Large-Scale Trial of Ovarian Cancer Screening Fails to Reduce Deaths

A large-scale UK trial of ovarian cancer screening was unable to reduce deaths from the disease, according to a study published in The Lancet.

In this study, researchers examined more than 200,000 women aged 50-74 who were randomly assigned to one of three groups: no screening, annual screening using an ultrasound scan, and annual multimodal screening involving a blood test followed by an ultrasound scan as a second line test. The population of interest were followed for an average of 16 years.

The results showed that while  multimodal testing succeeded at detecting early-stage cancer, neither screening method led to a reduction in deaths. According to researchers, the results highlight the importance of requiring evidence that screening actually reduces deaths instead of just offering early detection.

Professor Ian Jacobs, from the University of New South Wales (UNSW Sydney), a co-investigator who has led the ovarian cancer screening research program since 1985 and who was lead investigator of UKCTOCS from 2001-2014, said via a press release: “My thanks to the thousands of women, healthcare professionals and researchers who made this trial possible. The multimodal screening strategy did succeed in detection of ovarian cancer at an earlier stage, but sadly that did not save lives. This is deeply disappointing and frustrating given the hope of all involved that we would save the lives of thousands of women who are affected by ovarian cancer each year.”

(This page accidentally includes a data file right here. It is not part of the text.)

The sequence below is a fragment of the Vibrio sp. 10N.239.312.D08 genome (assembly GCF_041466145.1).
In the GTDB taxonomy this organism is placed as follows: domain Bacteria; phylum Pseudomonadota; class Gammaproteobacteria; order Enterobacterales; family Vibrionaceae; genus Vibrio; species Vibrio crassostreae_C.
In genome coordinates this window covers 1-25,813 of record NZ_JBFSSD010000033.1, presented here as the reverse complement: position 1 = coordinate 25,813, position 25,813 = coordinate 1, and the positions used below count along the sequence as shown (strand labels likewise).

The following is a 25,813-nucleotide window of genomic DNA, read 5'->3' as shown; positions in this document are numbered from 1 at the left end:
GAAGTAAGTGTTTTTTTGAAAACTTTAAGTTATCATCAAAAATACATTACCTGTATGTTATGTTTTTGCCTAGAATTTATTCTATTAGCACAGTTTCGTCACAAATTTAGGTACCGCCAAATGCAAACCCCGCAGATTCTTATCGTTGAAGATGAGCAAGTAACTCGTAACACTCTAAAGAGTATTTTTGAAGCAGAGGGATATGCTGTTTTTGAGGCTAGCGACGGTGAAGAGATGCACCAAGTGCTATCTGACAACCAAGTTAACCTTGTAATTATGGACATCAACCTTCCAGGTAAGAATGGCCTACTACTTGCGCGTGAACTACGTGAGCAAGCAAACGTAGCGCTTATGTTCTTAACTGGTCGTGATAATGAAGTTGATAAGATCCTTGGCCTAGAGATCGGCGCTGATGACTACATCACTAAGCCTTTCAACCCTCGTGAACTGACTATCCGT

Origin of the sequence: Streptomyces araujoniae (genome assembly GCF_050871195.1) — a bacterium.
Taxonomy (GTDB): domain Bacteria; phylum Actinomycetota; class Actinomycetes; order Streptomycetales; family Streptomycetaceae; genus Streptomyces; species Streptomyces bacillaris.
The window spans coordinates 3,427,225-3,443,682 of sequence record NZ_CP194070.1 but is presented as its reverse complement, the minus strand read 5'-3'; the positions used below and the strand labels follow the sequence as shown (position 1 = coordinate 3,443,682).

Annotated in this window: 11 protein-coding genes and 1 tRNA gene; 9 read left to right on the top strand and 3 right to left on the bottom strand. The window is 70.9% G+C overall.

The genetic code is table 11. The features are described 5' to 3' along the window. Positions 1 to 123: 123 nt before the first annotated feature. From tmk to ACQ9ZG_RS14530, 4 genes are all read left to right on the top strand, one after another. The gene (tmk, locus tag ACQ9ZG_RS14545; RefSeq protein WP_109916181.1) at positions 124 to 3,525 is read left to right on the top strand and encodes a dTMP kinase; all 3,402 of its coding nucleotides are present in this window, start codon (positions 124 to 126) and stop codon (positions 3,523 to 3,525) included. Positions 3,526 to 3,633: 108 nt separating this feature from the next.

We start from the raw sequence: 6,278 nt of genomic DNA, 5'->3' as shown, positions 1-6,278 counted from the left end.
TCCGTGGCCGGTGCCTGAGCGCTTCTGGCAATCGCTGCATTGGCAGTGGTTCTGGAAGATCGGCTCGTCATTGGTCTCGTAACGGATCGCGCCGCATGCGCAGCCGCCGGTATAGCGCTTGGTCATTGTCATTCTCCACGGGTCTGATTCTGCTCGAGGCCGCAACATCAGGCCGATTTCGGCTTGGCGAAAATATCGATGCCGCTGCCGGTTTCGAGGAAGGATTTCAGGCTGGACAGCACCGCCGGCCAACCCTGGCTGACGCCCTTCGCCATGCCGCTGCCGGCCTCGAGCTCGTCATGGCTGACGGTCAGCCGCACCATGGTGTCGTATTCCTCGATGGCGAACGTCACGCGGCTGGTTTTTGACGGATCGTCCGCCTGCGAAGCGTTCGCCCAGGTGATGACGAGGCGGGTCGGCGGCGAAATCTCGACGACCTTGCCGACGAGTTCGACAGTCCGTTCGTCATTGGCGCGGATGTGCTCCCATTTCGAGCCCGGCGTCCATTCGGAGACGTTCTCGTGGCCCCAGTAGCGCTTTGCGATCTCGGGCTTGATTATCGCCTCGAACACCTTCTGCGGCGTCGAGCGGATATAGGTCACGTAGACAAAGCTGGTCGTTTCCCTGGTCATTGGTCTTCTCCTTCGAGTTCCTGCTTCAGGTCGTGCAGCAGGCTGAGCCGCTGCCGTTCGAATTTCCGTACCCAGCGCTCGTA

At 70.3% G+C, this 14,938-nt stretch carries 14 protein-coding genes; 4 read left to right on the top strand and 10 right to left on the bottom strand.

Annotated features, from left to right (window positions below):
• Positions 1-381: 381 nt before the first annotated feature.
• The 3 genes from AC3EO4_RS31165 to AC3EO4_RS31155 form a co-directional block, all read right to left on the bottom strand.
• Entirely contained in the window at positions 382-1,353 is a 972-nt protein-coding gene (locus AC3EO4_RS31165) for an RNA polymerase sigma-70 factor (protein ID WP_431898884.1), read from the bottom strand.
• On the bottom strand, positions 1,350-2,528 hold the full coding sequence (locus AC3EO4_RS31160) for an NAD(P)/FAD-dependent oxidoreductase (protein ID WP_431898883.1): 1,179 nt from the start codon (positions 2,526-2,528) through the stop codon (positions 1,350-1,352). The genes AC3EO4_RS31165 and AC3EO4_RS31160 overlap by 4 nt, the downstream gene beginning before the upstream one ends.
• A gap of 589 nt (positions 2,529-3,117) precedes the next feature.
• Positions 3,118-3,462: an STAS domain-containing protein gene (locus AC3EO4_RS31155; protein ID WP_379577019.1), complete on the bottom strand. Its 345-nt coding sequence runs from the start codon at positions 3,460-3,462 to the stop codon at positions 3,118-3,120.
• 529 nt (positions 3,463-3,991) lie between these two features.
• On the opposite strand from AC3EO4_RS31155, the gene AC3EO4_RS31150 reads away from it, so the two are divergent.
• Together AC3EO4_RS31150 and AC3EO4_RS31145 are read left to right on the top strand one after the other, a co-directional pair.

Professor Jacobs noted: “Population screening for ovarian cancer can only be supported if a test is shown to reduce deaths in a future randomised controlled trial. I remain hopeful that a new effective screening test will be found eventually, but it will take many years to conduct a large trial of the test. Realistically, this means we have to reluctantly accept that population screening for ovarian cancer is more than a decade away.”